Not only were they swept in a four-game set for the first time this season, they lost all four in a series at home for the first time since 1999. And they did it in a magnificently tragic fashion – losing three key contributors to injury and seeing the other contributors go without contribution.
The New York Yankees (21-22) arrived in Oakland after losing their previous series against the sub-.500 Arizona Diamondbacks squad. The A’s came in puffing out their chest. And for good reason, having not just won three consecutive, but also all three prior matchups with the visiting team.
They exited the series with a much more damaged psyche, as much for the injuries as the four straight losses.
Manager Bob Melvin said, of the former:
“No one is saying we’re not going to win games because we have guys out. We have other guys that are going to get opportunities and it’s their chance to perform, and we have guys that are still in there and expect to win. I don’t know that we could have fought much harder… Just hang in there, we’ll get them tomorrow.”
Fastball (Team strength): Cutting down base runners
Oakland pitching allowed 56 batters to reach base – 41 hits, 13 walks and two hit batsmen – and that’s disregarding the six errors commit by the defense. Through pickoffs, double-plays and throws from the outfield, the A’s removed eight Yankees from the base paths over the four games.
Kendall Graveman (1-6, 5.48 ERA), who started and was credited with the loss in Thursday’s 4-1 defeat, scored a pickoff as did reliever Daniel Coulombe (0-0, 6.75 ERA), pitching in Sunday’s 5-4 loss. Coulombe also teamed up with All-Star backstop Stephen Vogt (.250/.283/.375 2016 slash) to catch prestigious base stealer Jacoby Ellsbury (nine stolen bases in 2016) stealing on Sunday.
Josh Reddick (.322/.394/.466) added an assist from right field on Thursday, while the infield turned one double-play in each game. The positives are tough to find in such a decisive sweeping, but the 22 runs allowed (5.5 per game) would have been far worse had the defense not served such a positive impact.
Changeup (Top performing individual): Billy Burns (.268/.307/.331)
The mostly punch-less Oakland offense was nearly doubled up on the series hit line (24 to 41) while scoring less than half the number of runs (nine to 22). For all its shortcomings, the offense was paced by a solid performance from the newly placed two-hole hitter Burns.
The former lead-off man went 4-for-12 (.333), adding a walk and four runs scored. Not only was he responsible for 17 percent of the team’s hits and two of the three stolen bases, Burns was the only Athletic to cross the plate multiple times.
Curveball (Surprise of the series): Answering the call
With the number of players on their disabled list having reached a franchise-high 13, the A’s have been forced to call upon more than half a roster’s worth of players not expected to be in the majors. An unprecedented 34 players have now made an appearance with the big club.
Multi-positioned defensive ace Tyler Ladendorf (.059/.111/.059) claimed his first hit, run and RBI in the series. Most recently called up Max Muncy (.400/.500/.400) hammered out two hits in five at-bats, adding one walk. Matt McBride (.235/.278/.294) added a hit, a walk, a run scored and an RBI.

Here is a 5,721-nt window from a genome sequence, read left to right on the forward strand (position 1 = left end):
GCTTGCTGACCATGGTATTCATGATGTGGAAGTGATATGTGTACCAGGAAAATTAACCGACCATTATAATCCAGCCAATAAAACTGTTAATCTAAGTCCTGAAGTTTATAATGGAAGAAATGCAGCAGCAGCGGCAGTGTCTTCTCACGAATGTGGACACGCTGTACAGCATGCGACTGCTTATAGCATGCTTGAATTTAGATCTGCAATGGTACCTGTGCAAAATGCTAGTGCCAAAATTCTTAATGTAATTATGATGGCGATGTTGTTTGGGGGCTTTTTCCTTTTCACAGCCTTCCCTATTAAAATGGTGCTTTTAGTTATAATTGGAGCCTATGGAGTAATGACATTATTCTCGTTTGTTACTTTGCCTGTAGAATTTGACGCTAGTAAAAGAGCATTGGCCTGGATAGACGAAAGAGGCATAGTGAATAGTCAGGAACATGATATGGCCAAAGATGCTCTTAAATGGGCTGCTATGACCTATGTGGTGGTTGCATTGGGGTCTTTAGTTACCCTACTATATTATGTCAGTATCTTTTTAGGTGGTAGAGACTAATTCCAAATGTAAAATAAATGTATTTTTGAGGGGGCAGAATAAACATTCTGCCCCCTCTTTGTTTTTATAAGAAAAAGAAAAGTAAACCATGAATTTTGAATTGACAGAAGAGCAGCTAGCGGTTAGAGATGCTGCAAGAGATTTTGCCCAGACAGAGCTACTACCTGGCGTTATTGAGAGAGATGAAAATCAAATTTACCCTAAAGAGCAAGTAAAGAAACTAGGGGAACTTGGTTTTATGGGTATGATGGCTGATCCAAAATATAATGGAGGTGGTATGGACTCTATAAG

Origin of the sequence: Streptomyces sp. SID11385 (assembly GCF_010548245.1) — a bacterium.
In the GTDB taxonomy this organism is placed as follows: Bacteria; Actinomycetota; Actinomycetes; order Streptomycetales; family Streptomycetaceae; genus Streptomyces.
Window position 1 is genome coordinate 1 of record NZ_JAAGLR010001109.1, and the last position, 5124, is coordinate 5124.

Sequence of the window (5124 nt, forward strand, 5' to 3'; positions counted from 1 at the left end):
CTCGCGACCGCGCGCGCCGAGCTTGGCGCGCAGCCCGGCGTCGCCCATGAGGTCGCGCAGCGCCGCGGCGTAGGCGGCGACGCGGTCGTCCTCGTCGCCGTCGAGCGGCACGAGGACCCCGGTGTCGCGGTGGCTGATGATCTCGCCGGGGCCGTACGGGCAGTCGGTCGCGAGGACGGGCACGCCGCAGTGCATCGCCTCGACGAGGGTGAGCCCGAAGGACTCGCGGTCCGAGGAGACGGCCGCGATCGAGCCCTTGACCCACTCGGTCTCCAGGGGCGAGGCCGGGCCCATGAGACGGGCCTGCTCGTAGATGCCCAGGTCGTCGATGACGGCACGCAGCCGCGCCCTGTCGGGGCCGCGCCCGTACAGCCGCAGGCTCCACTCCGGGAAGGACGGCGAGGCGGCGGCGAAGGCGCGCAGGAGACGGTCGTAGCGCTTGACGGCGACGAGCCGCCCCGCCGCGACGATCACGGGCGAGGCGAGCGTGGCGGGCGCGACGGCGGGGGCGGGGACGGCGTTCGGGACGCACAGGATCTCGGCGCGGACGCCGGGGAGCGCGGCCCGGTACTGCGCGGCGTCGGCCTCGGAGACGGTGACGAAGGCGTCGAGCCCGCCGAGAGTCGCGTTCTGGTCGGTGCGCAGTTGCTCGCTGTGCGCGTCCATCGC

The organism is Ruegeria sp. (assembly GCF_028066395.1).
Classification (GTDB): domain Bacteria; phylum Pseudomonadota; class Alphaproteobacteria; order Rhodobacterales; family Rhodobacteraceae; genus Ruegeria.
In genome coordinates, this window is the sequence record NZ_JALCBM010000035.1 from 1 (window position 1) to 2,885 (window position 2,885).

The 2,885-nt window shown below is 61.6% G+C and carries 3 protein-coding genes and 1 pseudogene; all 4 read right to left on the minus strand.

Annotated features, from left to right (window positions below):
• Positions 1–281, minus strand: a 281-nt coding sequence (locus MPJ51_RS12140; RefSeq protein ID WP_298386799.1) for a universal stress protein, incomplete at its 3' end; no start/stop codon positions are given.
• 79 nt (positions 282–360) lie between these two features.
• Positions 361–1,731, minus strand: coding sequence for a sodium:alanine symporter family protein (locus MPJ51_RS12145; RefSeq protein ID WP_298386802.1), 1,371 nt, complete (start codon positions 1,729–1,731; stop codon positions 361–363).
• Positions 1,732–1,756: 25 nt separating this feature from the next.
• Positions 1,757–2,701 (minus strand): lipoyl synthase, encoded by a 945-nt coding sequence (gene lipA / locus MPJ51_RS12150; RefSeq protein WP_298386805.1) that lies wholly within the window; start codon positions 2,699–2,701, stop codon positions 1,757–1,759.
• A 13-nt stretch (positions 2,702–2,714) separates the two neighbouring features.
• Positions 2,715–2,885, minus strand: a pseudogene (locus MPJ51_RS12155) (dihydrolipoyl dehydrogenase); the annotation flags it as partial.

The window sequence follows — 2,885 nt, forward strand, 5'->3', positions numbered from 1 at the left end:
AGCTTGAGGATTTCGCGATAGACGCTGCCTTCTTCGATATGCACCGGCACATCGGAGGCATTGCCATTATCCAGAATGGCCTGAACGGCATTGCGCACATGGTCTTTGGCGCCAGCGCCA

Each of the call-ups to appear in the series made their respective impacts felt. In the long run, forcing the youngsters to dip their toes in the major-league waters will serve benefit. Whether they will be tasked to assist a September postseason run or replace a traded big-league regular.
Of the team’s struggles to overcome the massive number of injured teammates, Vogt said:
“It’s frustrating. It’s frustrating for the team. It’s frustrating for the individuals who are on the DL. It’s unbelievable how many guys are on the DL … You don’t want to ever point to it and say, ‘this is why,’ and you can’t do that because you still have guys here who can get the job done. But to say that we’re not missing those guys would be a false statement.”
Sinker (Team weakness): The inability to cash the checks
While getting on base was a tough enough task for a team that batted .182 in the series, getting from second base to the scoreboard was even tougher.
Having gone 3-for-29 (.103) with runners in scoring position, leaving 21 runners on base, the inability to hit in run-scoring situations was more responsible for the series sweeping than any other one factor.
Coming up with one of the three hits, Vogt said the key to moving on from struggles is “flush(ing) everything”:
“It’s so to cliché to say it, but it’s so true because this game is very negative – there’s a lot of failure – you’ve just got to stay in the moment. That’s what keeps you going.”
Slider (Poor performing individual): Chris Coghlan (.156/.226/.303)
Danny Valencia (.323/.352/.535) and Khris Davis (.228/.263/.487) went 2-for-15 (.133) with nine left on and 1-for-11 (.091) with 10 left aboard by the heart of the Oakland order. But for all their struggles, every A’s hitter except Coghlan — who went 0-for-9 with a strikeout ± found their way on base in the series.
Pitch out (Up next for the A’s): At the Seattle Mariners (26-17)
Next up for Coghlan and his mates is a short three-game road trip to the soggy north. In what has been a strange first six meetings, the A’s picked up a sweep in the Emerald City while being swept by the M’s in Oakland.
In order to repeat their performance of season series No. 2, as opposed to that of series No. 9, it will take more solid pitching but improved clutch at-bats. The home team’s starting pitching was neither terrible nor great against the Yankees. Aside from an injured Gray, starters combined for 18 innings.
The offense will get a much needed boost when, on Wednesday, Jed Lowrie (.302/.341/.345) and his .456 average with runners in scoring position will be eligible to come off the DL.
Lowrie’s group is currently 11-11 on the road, and 8-15 at home.